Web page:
Questions about form

My friend Katie Ganson invited me to be interviewed by one of her classes the other day. One of the more interesting questions asked by a non-musician was whether or not there are pre-made forms for musical compositions like there are for term papers. I gave a brief answer in the class, but here are a few more developed thoughts.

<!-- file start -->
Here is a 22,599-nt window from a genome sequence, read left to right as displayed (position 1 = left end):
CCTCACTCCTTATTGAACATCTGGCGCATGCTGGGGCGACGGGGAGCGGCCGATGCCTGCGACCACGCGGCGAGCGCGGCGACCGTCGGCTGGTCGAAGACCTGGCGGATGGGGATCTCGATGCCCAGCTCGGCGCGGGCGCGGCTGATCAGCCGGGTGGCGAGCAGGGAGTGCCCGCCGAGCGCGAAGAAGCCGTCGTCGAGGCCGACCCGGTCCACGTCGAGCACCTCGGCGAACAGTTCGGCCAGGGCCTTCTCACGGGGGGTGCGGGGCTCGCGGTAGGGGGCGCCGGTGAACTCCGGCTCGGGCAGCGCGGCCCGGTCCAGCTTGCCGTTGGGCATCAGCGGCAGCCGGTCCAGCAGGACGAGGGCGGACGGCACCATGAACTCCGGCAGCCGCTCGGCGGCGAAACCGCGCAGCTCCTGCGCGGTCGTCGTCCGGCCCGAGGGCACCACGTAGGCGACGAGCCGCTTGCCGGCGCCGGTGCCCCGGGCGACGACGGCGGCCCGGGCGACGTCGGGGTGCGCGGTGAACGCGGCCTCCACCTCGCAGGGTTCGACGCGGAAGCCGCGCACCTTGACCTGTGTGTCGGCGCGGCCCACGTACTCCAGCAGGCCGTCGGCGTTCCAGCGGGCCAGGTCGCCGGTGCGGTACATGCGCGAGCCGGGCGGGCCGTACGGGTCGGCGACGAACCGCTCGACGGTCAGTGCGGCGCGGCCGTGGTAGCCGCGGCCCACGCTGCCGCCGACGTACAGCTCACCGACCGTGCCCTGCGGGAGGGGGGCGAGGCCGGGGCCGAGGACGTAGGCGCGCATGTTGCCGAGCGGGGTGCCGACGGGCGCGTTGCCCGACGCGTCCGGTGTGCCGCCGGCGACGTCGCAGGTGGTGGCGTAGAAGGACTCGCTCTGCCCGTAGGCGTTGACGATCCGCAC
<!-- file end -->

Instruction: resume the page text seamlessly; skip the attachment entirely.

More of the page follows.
Form, when it is working properly, is always the result of an honest grappling with the ideas involved. Form, when it isn't working properly, functions as a mold into which you can pour notes and words. Form is free and and expansive when it works properly. It is restrictive when it doesn't. We should not ignore the conclusions reached by those that preceded us. Many of the forms taught in text books are representative of those conclusions. It is interesting to discover how very few Mozart, Haydn, and Beethoven sonatas actually conform to the textbooks. The classic forms are not prescriptions but discoveries that inform our creative endeavors. A theory teacher of mine was once on the hunt for a Mozart Sonata that fit perfectly into Sonata-Allegro form and asked if I knew one of the top of my head. I pointed out that if you want to find one, it is much easier to start your search amongst the kleinmeisters. I think that is as true for scholarly papers as it is for musical work. So, you can add the 5 paragraph paper with a 3 pronged thesis statement to jeans skirts and Space Odyssey scenes air brushed on the side of vans to the things that I hate in this world.